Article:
According to the display on the small station at Llwyngwril, the train was on time and would be here in 10 minutes time. I quickly put on an extra layer as I was getting cold and starting to shiver and then walked up and down the platform so that my legs didn’t seize up. There was a notice saying

“The train stops by request only, please signal clearly to the driver”

Somehow, I could just imagine me standing here on this wet, windswept platform, shivering and waving frantically at the driver whilst the train simply sailed on by. Thankfully that wasn’t the case and the train did indeed arrive on time and did stop for me.

I climbed onto what turned out to be a completely packed train. There was standing room only and already lots of people standing, so I squeezed on and probably looked like a slightly odd individual wearing tights and covered in mud shivering in the corner. The train journey was only a short one though taking about 15 minutes to get me back to Aberdovey and I didn’t get too many funny looks – maybe they are just used to weird people around here! I then had about a mile to walk back to the car shivering properly now which meant that the car and the promise of its heater was a welcome sight. From there it was just the 50 minute drive around the River Dovey to get home for a nice warming bath.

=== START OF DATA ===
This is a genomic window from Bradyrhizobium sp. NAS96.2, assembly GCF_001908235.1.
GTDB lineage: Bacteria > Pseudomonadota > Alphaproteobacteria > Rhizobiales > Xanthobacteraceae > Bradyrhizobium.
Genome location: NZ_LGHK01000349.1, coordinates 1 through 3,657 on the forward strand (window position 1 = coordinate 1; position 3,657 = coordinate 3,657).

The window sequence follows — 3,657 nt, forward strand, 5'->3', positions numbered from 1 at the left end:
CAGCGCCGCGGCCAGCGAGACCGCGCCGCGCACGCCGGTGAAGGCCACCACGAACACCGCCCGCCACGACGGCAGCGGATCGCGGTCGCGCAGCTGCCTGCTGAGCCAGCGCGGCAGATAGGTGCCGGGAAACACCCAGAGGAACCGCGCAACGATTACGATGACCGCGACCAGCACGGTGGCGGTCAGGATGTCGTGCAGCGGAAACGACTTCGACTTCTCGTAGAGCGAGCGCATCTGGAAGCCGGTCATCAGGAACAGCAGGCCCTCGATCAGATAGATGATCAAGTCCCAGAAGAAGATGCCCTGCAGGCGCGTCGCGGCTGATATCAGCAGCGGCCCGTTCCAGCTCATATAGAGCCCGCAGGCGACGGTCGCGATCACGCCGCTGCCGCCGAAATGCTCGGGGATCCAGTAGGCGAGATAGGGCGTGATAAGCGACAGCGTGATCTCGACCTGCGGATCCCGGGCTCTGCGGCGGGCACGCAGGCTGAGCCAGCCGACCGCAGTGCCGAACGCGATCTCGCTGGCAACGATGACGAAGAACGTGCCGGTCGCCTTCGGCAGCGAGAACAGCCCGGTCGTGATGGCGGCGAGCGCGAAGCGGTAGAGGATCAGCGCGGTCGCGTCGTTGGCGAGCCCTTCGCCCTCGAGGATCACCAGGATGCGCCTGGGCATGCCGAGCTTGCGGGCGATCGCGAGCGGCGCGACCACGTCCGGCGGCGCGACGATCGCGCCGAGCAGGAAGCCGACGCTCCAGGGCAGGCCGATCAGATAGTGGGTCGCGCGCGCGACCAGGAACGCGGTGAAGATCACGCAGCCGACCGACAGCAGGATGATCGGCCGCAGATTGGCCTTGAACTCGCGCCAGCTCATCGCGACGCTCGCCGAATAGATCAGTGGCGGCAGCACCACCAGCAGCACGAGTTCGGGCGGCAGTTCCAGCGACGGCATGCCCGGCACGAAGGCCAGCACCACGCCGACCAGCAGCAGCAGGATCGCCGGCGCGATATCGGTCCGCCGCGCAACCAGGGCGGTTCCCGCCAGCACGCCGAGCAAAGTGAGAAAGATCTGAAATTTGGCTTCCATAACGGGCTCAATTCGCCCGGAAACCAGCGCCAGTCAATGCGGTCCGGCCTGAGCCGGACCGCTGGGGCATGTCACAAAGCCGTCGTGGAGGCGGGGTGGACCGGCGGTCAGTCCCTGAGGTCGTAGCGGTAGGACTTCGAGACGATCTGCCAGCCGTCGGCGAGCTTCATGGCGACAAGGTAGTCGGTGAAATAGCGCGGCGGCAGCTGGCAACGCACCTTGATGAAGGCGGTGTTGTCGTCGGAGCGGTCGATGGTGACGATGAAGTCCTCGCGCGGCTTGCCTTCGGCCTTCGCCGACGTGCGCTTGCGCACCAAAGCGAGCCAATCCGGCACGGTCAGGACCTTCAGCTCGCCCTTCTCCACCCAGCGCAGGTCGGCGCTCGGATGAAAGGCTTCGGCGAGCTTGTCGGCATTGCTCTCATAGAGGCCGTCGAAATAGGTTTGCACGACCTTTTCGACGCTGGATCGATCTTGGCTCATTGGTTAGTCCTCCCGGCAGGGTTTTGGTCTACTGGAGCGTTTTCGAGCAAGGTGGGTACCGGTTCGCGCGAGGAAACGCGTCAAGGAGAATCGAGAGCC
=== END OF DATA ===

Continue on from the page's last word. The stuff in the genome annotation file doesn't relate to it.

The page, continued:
Today’s run was around 12 miles, but I ended up doing 14.21 miles thanks to the extra I did in Llwyngwril. The pace along the flat sands and flats through Tywyn was fairly good but it soon tailed off once I hit the muddy hills. The distance felt OK though and despite the wind and rain it was still a nice bit of the Wales Coast Path with some variety. The windswept open expanses of the sandy beaches, the tarmac roads around Tonfannau, the muddy countryside tracks and then the windswept hillsides above Llwyngwril. I know what the views from here can be like, but unfortunately today it was very grey and wet.

That’s Aberdovey to Llywngwril completed, 5 stages down and plenty more to go. I just have to decide how far to go next week.

2 Responses

  1. Mum says:

    Maybe one day it’ll be dry for you 😉

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Alan Cole

Alan is a Freelance Website Designer, Sports & Exercise Science Lab Technician and full time Dad & husband with far too many hobbies: Triathlete, Swimming, Cycling, Running, MTBing, Surfing, Windsurfing, SUPing, Gardening, Photography.... The list goes on.